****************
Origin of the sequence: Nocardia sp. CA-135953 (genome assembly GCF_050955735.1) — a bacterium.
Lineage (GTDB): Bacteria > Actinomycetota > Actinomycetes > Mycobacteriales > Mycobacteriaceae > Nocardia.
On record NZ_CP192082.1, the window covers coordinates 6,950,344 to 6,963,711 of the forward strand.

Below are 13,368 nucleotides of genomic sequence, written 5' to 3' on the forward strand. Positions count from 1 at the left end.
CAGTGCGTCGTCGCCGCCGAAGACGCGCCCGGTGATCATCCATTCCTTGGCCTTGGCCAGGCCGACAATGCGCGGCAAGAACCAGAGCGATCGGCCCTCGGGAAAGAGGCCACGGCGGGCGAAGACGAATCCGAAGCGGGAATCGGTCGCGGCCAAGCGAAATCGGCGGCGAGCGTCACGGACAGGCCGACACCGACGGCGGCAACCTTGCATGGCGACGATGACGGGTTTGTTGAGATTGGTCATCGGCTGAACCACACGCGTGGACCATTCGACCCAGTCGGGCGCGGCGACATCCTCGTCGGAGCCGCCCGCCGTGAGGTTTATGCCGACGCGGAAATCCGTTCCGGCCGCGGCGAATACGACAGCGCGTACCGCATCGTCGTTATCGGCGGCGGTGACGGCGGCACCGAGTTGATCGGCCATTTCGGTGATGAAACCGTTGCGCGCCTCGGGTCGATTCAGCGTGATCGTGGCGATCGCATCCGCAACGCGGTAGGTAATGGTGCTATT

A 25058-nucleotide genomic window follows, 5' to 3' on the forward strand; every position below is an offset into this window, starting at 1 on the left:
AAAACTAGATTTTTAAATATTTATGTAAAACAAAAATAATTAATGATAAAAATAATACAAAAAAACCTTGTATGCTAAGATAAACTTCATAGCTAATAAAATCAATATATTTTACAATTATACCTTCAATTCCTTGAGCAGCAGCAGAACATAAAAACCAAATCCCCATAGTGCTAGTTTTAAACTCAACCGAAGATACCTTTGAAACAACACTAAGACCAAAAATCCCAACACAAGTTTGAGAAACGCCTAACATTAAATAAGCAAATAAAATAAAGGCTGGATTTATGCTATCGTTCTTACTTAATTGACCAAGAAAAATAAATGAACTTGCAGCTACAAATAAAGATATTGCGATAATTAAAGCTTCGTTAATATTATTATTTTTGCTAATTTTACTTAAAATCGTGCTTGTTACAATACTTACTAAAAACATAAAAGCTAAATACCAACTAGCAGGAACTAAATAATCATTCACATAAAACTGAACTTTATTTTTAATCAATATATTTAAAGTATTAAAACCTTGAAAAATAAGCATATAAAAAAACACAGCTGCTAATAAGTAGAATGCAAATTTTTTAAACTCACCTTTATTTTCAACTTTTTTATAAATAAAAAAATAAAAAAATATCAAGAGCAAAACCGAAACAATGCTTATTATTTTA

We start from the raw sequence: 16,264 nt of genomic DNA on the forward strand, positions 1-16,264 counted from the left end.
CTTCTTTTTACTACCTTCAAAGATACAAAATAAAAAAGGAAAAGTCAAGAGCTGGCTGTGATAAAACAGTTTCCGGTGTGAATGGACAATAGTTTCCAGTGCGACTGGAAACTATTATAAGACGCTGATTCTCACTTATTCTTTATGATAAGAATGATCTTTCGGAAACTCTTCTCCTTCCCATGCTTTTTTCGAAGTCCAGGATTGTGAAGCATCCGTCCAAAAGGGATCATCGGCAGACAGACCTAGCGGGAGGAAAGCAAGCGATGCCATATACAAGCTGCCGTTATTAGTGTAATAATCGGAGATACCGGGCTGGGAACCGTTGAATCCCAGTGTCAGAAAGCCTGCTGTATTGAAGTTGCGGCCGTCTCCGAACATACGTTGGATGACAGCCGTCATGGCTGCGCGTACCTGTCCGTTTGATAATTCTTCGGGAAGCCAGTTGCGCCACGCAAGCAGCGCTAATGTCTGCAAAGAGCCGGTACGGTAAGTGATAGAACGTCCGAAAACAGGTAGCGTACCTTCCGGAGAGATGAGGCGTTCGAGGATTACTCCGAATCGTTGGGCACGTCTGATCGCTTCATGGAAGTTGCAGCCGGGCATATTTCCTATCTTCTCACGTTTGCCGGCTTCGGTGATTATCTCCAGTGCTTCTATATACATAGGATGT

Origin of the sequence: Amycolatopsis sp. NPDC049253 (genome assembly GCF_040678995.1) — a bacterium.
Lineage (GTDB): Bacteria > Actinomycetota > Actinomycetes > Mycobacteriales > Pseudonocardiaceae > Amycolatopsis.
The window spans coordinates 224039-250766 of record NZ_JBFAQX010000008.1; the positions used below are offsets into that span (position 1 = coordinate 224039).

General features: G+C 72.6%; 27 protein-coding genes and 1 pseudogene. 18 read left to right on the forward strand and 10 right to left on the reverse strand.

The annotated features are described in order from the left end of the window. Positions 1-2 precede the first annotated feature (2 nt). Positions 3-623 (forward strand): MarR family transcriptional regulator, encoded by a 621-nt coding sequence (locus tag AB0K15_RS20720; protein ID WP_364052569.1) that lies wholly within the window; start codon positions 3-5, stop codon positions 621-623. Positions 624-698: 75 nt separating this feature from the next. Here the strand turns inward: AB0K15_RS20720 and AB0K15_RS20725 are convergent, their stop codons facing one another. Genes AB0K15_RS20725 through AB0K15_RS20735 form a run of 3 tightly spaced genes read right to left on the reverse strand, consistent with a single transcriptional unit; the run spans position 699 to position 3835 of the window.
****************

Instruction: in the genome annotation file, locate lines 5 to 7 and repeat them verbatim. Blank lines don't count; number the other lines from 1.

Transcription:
CAGTGCGTCGTCGCCGCCGAAGACGCGCCCGGTGATCATCCATTCCTTGGCCTTGGCCAGGCCGACAATGCGCGGCAAGAACCAGAGCGATCGGCCCTCGGGAAAGAGGCCACGGCGGGCGAAGACGAATCCGAAGCGGGAATCGGTCGCGGCCAAGCGAAATCGGCGGCGAGCGTCACGGACAGGCCGACACCGACGGCGGCAACCTTGCATGGCGACGATGACGGGTTTGTTGAGATTGGTCATCGGCTGAACCACACGCGTGGACCATTCGACCCAGTCGGGCGCGGCGACATCCTCGTCGGAGCCGCCCGCCGTGAGGTTTATGCCGACGCGGAAATCCGTTCCGGCCGCGGCGAATACGACAGCGCGTACCGCATCGTCGTTATCGGCGGCGGTGACGGCGGCACCGAGTTGATCGGCCATTTCGGTGATGAAACCGTTGCGCGCCTCGGGTCGATTCAGCGTGATCGTGGCGATCGCATCCGCAACGCGGTAGGTAATGGTGCTATT

A 25058-nucleotide genomic window follows, 5' to 3' on the forward strand; every position below is an offset into this window, starting at 1 on the left:
AAAACTAGATTTTTAAATATTTATGTAAAACAAAAATAATTAATGATAAAAATAATACAAAAAAACCTTGTATGCTAAGATAAACTTCATAGCTAATAAAATCAATATATTTTACAATTATACCTTCAATTCCTTGAGCAGCAGCAGAACATAAAAACCAAATCCCCATAGTGCTAGTTTTAAACTCAACCGAAGATACCTTTGAAACAACACTAAGACCAAAAATCCCAACACAAGTTTGAGAAACGCCTAACATTAAATAAGCAAATAAAATAAAGGCTGGATTTATGCTATCGTTCTTACTTAATTGACCAAGAAAAATAAATGAACTTGCAGCTACAAATAAAGATATTGCGATAATTAAAGCTTCGTTAATATTATTATTTTTGCTAATTTTACTTAAAATCGTGCTTGTTACAATACTTACTAAAAACATAAAAGCTAAATACCAACTAGCAGGAACTAAATAATCATTCACATAAAACTGAACTTTATTTTTAATCAATATATTTAAAGTATTAAAACCTTGAAAAATAAGCATATAAAAAAACACAGCTGCTAATAAGTAGAATGCAAATTTTTTAAACTCACCTTTATTTTCAACTTTTTTATAAATAAAAAAATAAAAAAATATCAAGAGCAAAACCGAAACAATGCTTATTATTTTA